He further speculated that Hemerocallis fulva probably arose as a “single aberrant seedling either in the wild or in garden culture” While the three sets provided for more genetic material and hence for larger and deeper colored flowers, they also made successful sexual reproduction less likely. Not only could it not successfully cross pollinate or “mate” with other varieties of daylilies, Hemerocallis fulva could not even successfully self pollinate.

Hemerocallis flava: Sexy and Seed Bearing
Hemerocallis flava aka the ‘Lemon Daylily,’ the earliest of the daylilies to bloom in the OG’s early spring garden, also originated in the wilds of Asia. But unlike its cousin Hemerocallis fulva its fragrant blooms remain open far beyond sunset into the next day.

And unlike its 3n cousin it never loaded up with an extra set of chromosomes and therefore is able to propagate by seed and spreading.

Hemerocallis flava seed pod

The seeds produced by Hemerocallis flava and for that matter by all daylilies are either the result of “selfing” where the pollen is supplied by the same flower or by another flower of the same variety or are the result of cross pollination – the tool of hybridizers – where the pollen is supplied by a different variety of daylily. The OG suspects that the bulbous seed capsules she spotted this spring amidst the spent flower stalks of the ‘Lemon Daylily’ were the result of “selfing” as there were no other varieties of daylilies in bloom in the garden at the time to cross pollinate with.

No matter, what ever the source of the pollen, as in the case of all hybrids, the offspring will bear little if any resemblance to its pod parent. As the saying goes, it will “not breed true.” As to why there are two ways to propagate daylilies? The answer is simple: each serves a different purpose. Asexual or vegetative reproduction enables it to produce more of the same; seeds enable it to introduce variety , the spice of life and the goal of every hybridizer. At last count there were 50,000 registered cultivars!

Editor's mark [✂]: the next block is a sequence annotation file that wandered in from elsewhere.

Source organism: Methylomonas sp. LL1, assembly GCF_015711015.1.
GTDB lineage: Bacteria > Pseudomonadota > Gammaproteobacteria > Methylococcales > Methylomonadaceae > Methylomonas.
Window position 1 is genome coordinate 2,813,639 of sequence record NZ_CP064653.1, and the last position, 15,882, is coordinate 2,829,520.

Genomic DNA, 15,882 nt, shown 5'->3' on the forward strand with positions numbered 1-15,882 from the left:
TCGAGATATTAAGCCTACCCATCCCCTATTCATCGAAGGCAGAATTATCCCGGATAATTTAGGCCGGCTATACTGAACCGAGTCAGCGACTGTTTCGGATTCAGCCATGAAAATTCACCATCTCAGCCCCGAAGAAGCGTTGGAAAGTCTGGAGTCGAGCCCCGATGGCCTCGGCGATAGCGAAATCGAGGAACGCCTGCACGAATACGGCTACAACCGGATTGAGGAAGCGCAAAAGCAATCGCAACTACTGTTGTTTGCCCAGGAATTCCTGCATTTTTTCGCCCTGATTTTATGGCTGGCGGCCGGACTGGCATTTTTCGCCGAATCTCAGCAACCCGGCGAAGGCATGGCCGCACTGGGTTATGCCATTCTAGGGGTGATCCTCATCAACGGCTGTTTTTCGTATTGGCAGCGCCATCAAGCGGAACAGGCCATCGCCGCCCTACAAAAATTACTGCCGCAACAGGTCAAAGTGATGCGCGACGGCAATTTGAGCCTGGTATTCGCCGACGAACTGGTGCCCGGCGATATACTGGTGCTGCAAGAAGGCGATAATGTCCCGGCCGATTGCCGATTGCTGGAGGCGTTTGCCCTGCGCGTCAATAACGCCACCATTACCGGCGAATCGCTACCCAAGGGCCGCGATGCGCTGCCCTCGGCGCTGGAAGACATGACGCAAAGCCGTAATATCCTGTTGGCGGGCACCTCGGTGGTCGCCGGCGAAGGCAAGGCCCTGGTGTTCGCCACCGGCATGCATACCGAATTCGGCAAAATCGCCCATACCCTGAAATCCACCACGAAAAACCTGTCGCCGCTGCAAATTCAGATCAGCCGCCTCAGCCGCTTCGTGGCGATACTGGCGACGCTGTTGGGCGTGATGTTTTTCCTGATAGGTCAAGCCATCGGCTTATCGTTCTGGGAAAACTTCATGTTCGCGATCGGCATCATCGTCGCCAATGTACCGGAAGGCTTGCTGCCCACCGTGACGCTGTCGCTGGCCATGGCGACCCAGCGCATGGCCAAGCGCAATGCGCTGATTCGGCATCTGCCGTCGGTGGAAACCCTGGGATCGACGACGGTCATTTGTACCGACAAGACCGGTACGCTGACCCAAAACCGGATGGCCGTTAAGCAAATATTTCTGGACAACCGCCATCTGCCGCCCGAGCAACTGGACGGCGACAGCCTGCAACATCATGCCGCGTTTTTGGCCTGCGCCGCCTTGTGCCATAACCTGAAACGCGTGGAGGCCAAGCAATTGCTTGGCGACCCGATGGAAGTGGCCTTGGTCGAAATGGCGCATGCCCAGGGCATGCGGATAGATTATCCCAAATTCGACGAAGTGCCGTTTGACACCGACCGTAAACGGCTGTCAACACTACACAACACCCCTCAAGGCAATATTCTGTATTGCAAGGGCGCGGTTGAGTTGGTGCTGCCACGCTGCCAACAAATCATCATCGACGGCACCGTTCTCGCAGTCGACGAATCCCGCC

Hemerocallis ‘Sparkling Orange’: Tetraploid
The OG purchased this award winning cultivar from the late Reverend Dr. Joseph Barth of Alna, Maine in 1983. Barth had been hybridizing daylilies in Alna long before he retired in the 70’s to devote himself full time to his experiments with daylilies, using the chemical colchicine to transform diploid (2n) daylilies into robust tetraploids (4n). The only hybrid daylily in the OG’s garden, ‘Sparkling Orange’ has large, thick, textured petals that are more golden than orange; its scapes are sturdy; its fragrance is heady, and it remains open after sunset, long after Hemerocallis fulva has closed. (Armed with a flashlight, the OG recently visited ‘Sparkling Orange’ at one-hour intervals after sunset. She is pleased to report that its flowers remained open until 11:15 pm! )

There is something to be said for semi-retirement….

The Opinionated Gardener would like to thank Nicholas Barth of Boothbay for helping her understand the term “selfing” and for sharing some of his current work with her. Barth has carried on the hybridizing work of his late father Joseph Barth of Alna and has bred 25 new varieties of daylilies, many of which can be found growing at Fieldview Farm in Dresden (see below). He is currently at work developing a pure white daylily.

Fieldview Farm/Barth Daylilies. Dresden, Maine. Daylilies bred by Joseph and Nicholas Barth. The plants recently relocated from Alna to Dresden, Maine on Route 128. Check their website:  www.fieldviewfarmllc.com.

Tranquil Lake Nursery in Rehoboth,Massachusetts has perhaps the largest offering of daylilies including some bred by Joseph Barth. Check their website:  www.tranquil-lake.com

The American Hemerocallis Society, at www.daylilies.org. A lot of good information about the cultivation of daylilies.

Hemerocallis ‘Sparking Orange’

Print Friendly, PDF & Email

Leave a Reply

Your email address will not be published.